The Death of Joan Didion: A Brief Summary of Life and Legacy


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Author Joan Didion at the Brooklyn Book Festival in 2008.

Jenna Caruso, Staff Writer

Just before the start of the new year, American writer Joan Didion passed away at the age of 87. Born in Sacramento, California, in 1935, she later attended the University of California, Berkeley, where she received her Bachelor of Arts degree in English. Didion then went on to become one of the most notable modern female writers in the twentieth and twenty-first centuries. 

Didion gained attention in the early 1960s when she won essay contests from Vogue and Mademoiselle. By the end of the decade, she was writing for both of those noteworthy magazines, among others as well. During this time, she also published her first novel, and took an interest in both reporting and screenplay writing, in which one of her most famous works includes A Star is Born (1976).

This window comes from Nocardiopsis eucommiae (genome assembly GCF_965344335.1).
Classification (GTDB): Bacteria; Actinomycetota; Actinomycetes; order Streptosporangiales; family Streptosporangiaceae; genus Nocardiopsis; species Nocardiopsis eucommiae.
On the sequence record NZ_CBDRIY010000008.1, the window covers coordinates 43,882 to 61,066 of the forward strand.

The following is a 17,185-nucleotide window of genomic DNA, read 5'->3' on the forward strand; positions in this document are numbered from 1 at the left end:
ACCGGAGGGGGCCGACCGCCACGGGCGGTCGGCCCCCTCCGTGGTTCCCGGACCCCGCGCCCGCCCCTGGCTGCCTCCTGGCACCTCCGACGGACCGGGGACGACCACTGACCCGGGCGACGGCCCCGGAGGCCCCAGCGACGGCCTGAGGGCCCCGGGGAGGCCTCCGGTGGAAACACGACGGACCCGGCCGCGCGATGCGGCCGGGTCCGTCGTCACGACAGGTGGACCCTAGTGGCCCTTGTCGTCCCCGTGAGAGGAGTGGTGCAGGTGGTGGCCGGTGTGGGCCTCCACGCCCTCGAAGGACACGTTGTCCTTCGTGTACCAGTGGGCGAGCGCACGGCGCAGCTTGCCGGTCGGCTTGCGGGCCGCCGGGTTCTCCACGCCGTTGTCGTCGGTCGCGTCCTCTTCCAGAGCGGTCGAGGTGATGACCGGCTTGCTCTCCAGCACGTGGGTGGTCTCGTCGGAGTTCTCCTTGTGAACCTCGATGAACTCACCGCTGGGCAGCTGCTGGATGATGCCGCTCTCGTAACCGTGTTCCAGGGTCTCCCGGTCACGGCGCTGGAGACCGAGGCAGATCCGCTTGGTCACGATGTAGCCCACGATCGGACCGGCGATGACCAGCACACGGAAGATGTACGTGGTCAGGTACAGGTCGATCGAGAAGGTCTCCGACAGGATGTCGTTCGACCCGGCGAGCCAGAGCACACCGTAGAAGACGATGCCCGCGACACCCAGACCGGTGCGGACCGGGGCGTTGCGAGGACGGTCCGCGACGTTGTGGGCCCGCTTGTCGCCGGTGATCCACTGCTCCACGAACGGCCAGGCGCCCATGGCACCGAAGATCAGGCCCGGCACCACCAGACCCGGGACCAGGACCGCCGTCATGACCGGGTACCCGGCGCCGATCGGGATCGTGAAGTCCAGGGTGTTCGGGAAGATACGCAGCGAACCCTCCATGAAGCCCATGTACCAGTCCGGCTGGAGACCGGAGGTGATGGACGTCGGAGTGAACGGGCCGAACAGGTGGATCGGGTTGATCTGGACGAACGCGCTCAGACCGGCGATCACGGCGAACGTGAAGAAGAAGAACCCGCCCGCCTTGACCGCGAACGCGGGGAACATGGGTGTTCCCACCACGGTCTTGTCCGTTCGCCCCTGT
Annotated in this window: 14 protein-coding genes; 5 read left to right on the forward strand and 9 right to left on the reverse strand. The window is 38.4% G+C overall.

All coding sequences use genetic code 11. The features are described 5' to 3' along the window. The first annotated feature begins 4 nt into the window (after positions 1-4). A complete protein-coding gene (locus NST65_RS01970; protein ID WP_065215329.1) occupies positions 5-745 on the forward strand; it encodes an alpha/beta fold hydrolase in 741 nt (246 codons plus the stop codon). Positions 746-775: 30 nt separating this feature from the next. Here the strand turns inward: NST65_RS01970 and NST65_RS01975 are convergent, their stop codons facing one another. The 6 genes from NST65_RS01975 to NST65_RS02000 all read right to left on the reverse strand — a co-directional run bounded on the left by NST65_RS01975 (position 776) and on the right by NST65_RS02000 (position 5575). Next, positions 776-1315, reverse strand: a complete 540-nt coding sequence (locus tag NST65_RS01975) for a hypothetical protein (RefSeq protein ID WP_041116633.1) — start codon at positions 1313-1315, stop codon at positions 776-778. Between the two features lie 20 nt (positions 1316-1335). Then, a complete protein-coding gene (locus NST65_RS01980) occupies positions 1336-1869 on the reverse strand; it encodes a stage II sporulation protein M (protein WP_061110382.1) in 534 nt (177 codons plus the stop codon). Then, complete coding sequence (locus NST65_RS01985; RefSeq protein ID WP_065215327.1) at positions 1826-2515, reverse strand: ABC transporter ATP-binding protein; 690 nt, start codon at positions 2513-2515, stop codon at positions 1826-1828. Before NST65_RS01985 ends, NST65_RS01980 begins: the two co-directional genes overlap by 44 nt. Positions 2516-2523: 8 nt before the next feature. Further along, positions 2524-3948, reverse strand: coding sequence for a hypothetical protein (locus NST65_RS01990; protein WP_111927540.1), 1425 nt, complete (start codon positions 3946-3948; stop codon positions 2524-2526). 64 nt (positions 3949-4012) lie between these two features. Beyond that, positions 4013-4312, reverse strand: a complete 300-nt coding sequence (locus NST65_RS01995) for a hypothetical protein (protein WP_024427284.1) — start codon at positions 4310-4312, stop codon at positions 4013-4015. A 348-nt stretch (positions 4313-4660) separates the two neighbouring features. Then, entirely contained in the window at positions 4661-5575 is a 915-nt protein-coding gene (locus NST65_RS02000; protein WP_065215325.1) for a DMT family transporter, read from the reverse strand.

As for her writing, Didion is best known for her fondness of chaos and catastrophe within her works. She is noted to have a more cynical and hard tone in many of her essays and novels. Moreover, her style heavily favored culture, and she often took inspiration from her home state and the values of 1960s and 1970s society. 

Experimenting with post-war sentiments, Didion’s contributions in reporting, film, and literature became an embodiment of social thought and political events in mid-twentieth century America. She will continue to be held in high esteem, and inspire readers and writers through her death.